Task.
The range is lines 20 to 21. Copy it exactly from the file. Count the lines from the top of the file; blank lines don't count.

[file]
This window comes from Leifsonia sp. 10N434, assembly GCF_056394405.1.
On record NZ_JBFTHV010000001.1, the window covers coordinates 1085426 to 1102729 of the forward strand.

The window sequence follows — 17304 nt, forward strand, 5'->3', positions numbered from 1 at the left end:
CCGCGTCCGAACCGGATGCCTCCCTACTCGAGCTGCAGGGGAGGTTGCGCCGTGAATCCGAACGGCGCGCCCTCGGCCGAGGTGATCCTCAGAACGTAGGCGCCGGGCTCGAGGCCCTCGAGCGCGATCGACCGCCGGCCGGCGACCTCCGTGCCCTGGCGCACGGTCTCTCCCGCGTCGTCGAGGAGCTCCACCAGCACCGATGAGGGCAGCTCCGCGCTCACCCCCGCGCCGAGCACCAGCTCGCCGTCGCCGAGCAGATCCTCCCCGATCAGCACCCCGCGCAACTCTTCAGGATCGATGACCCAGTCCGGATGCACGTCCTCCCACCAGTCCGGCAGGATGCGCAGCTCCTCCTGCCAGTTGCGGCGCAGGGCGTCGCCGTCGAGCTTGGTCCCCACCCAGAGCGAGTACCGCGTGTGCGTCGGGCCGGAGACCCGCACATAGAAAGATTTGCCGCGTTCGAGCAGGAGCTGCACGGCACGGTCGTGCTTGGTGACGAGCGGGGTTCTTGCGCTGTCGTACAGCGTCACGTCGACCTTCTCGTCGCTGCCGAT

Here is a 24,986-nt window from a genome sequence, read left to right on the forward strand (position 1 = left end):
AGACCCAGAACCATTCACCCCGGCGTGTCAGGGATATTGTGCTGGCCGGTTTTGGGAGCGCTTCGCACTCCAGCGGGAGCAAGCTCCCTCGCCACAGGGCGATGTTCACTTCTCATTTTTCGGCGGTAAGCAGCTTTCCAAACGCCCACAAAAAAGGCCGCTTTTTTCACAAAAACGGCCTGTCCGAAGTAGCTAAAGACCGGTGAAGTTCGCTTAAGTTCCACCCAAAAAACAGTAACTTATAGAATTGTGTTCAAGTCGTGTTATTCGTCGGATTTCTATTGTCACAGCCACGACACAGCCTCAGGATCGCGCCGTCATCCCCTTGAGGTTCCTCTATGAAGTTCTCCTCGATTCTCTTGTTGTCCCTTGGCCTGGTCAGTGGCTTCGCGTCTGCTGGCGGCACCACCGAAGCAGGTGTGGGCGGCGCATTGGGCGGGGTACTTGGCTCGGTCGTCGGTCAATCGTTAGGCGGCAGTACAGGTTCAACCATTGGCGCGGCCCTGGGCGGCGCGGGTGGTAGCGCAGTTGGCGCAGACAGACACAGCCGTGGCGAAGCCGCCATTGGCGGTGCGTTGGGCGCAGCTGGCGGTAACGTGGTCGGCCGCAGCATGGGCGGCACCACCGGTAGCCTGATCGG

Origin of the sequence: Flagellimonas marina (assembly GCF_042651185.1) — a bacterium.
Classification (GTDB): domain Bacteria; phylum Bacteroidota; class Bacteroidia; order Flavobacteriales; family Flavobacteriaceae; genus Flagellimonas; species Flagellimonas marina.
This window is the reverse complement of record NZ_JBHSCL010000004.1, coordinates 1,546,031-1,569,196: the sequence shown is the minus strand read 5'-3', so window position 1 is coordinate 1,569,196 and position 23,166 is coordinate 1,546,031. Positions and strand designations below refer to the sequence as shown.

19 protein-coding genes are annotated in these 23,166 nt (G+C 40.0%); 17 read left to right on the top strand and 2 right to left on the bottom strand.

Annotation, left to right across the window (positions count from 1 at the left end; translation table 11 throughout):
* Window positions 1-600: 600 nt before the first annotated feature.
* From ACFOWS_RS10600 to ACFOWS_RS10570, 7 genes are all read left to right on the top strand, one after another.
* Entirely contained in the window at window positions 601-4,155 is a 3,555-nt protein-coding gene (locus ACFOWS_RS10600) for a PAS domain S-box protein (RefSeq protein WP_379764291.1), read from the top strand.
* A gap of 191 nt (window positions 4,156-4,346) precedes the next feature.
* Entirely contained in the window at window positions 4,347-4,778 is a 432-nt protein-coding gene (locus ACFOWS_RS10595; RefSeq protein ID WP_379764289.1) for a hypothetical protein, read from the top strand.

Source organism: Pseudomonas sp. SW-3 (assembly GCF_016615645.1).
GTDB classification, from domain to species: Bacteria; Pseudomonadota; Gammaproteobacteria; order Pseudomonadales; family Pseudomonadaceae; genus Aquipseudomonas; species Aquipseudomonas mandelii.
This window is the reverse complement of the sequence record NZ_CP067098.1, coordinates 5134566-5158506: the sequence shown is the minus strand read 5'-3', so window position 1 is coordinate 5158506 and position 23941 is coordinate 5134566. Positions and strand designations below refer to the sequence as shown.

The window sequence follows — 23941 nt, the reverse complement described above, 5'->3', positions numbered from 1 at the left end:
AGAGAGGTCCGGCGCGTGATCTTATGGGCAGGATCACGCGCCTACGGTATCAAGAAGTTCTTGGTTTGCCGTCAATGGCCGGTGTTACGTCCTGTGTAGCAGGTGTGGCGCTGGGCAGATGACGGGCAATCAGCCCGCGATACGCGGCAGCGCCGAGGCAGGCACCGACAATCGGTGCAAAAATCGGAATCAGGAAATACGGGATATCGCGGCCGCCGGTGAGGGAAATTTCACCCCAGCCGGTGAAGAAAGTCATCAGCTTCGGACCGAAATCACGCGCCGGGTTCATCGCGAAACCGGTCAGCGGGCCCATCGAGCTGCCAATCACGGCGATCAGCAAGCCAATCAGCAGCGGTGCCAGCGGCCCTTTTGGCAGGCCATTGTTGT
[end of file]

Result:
The window sequence follows — 23941 nt, the reverse complement described above, 5'->3', positions numbered from 1 at the left end:
AGAGAGGTCCGGCGCGTGATCTTATGGGCAGGATCACGCGCCTACGGTATCAAGAAGTTCTTGGTTTGCCGTCAATGGCCGGTGTTACGTCCTGTGTAGCAGGTGTGGCGCTGGGCAGATGACGGGCAATCAGCCCGCGATACGCGGCAGCGCCGAGGCAGGCACCGACAATCGGTGCAAAAATCGGAATCAGGAAATACGGGATATCGCGGCCGCCGGTGAGGGAAATTTCACCCCAGCCGGTGAAGAAAGTCATCAGCTTCGGACCGAAATCACGCGCCGGGTTCATCGCGAAACCGGTCAGCGGGCCCATCGAGCTGCCAATCACGGCGATCAGCAAGCCAATCAGCAGCGGTGCCAGCGGCCCTTTTGGCAGGCCATTGTTGT